Beds & Herts Historic Churches Trust
Bike n Hike 2015
The Beds & Herts Historic Churches Trust has an annual charity event called the Bike n Hike which is to raise money to maintain the fabric of the buildings that have stood the test of time.
The boys and I started this in 2010 when our youngest was just 3. Whilst his older brother and dad cycled between the churches close to our village, I popped the then 3 yr old in the car and he cycled up the church lanes when we got to each church.
Well, 4 years on and we are still doing it! Except there is no car in sight.
Thank goodness the weather was kind to us this year as last year the mud literally put the brakes on us every 2 mins. We timed our route this year and it took an hour less as there was no mud!
We cycled a total of 5.35 miles, with 90 % on paths like the one above and ended up hiking in bits as the brambles and paths were overgrown in places.
But, we had a lovely time and stopped along the way to forage for blackberries.
You register with your local organiser so that they know who is cycling or hiking and get a form which is signed at most churches. Some aren’t manned, so you just sign the register on the door. We always ask the person who is manning the churches to allow the boys to write their own name down on the register and where they have come from and they are so friendly that they let them go ahead. We figure if they have done the mileage, then they can feel important to make their mark (figuratively and literally speaking!)
It’s a great day out and we met loads of bikers and hikers along the way who had done 1 church and some who had visited 29-30 which is amazing! We also seem to have an annual chat with the boys about why they are doing it for charity and what charity means.
Cycling through Thetford Forest
Cycling is something that just happens in our family. We’re lucky enough to live in a quiet village and have loads of fields surrounding us.
We started both our boys off on the 3 wheeler scooters where you have to lean to turn. They were then upgraded to a balance bike at age 18 months or so and both of them just loved it.
For their 3rd birthday, they were given a ‘proper’ bike and with only 30 mins of ‘active help’ they were off on their own. No side wheels, no stabilisers. Just a helmut and a high vis jacket.
The bikes admittedly, have been used for more than one owner. We have high pressure washed and changed stickers, along with new lights etc.
The one thing we have felt is that our youngest son deserved a brand new bike for his 6th birthday. Not a hand me down. There are some things that just need to be new sometimes. So, we took him down to our local bike shop and he chose his very own bigger bike…WITH gears!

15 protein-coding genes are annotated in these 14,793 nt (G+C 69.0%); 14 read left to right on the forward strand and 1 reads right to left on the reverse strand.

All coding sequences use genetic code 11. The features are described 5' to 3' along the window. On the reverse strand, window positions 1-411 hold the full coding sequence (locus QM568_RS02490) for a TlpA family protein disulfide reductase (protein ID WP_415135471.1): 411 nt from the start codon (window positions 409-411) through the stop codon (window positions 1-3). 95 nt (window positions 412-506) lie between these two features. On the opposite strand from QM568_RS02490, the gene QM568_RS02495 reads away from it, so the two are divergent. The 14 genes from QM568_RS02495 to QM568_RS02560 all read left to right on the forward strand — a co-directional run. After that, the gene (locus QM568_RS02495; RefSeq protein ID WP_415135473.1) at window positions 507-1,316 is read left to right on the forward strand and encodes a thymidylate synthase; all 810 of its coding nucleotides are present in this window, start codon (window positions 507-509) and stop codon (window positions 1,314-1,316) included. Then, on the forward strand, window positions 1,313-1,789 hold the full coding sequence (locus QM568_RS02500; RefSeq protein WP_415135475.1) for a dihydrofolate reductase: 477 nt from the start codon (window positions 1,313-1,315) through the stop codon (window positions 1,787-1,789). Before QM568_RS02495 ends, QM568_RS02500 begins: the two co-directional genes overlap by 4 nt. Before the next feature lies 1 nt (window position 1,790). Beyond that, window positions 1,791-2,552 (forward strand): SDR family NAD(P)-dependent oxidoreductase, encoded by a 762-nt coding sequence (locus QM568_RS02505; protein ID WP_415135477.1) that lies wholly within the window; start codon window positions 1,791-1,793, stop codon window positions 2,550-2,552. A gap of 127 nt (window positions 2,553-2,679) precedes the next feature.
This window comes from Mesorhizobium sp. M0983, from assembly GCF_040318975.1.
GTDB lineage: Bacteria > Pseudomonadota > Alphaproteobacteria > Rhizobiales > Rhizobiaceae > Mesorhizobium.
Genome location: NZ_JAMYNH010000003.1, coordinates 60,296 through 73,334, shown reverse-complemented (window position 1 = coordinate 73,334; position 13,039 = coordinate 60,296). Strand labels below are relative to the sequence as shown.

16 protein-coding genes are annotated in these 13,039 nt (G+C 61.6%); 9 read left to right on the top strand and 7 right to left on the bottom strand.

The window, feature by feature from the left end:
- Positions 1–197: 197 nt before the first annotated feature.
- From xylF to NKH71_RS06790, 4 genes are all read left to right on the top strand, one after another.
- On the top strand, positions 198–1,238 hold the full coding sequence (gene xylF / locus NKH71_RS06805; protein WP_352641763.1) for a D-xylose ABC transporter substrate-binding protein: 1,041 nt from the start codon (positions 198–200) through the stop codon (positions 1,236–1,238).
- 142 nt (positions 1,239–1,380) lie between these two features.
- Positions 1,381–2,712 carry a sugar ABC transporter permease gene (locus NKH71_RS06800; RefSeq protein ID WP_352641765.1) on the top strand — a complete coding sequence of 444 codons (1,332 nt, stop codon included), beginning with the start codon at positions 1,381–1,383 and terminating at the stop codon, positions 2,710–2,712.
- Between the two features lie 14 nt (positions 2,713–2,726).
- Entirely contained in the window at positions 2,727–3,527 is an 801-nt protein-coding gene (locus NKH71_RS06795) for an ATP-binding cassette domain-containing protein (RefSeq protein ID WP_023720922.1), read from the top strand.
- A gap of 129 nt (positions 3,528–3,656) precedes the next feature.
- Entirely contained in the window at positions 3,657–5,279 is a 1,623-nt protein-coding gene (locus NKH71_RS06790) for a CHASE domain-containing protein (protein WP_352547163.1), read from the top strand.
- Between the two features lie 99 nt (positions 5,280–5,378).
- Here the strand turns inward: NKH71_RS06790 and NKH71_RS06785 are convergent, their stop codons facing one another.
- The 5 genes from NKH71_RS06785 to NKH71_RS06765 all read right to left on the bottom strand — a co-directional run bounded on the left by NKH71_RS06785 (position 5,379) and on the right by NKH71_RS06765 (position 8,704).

We also planned to collect it early, as we had my father-in-law over for a visit and wanted him to be part of the collection excitement too.
The very next day, we headed over to Thetford Forsest and had a super day climbing in the trees and then a lovely relaxed time cycling around the forest. Not only did he have to get use to 5 more gears than he had on his old bike, but brakes with his hands as his old bike had pedal brakes.
He did really well and a 5 mile ride on a brand new bike that was slightly on the big side was a walk in the park.
Cycling. Riding bikes is another way of putting it along with freedom, fun and testing things out, especially for children.
Can I balance?
How about peddling and balancing?
Is this the front brake or back brake?
How fast can I go and when do I start braking so that I stop in time?
How fast can I go before I catch a speed wobble?
Can I self correct and get out of the wobble?
How fast do I need to go so that when I brake, I form a skid mark?
What happens when I brake (or turn!) on stones?
We forget as adults sometime, how we learnt to do things but the boys often remind us of how it must have been. There has to be a starting point and once you have mastered the beginning, the rest sort of fits into place and naturally seems to happen.
One of the best parts of living out in the countryside, is that the boys can generally be free to enjoy testing things out with their bikes. Occasionally, they have to watch out for farm vehicles or large equipment and horses in some cases, but most of the time they can acquire new skills.
Whilst they learn how to do new stuff with either their bodies or bikes, I on the other hand am also learning to do the same and masking my sudden gasps with a cough or turning my body a bit so that they can’t see the concern. Just the other day, our eldest son was trying to ride with no hands. I can VERY clearly remember as a child cycling home from school, riding with no hands at great speeds down a hill that had a corner and cars. My mom would have had a fit if she had known this! The wind blowing on my face and the freedom of not knowing what could have happened should I have hit a stone…pah!
So, armed with that memory, when asked ‘Do you think I can ride with no hands?’, I encouraged but also sort of didn’t completely look and by george he did it! ‘Mom!! I did it!’ was the shout of pride I heard – for a second or two but he still did it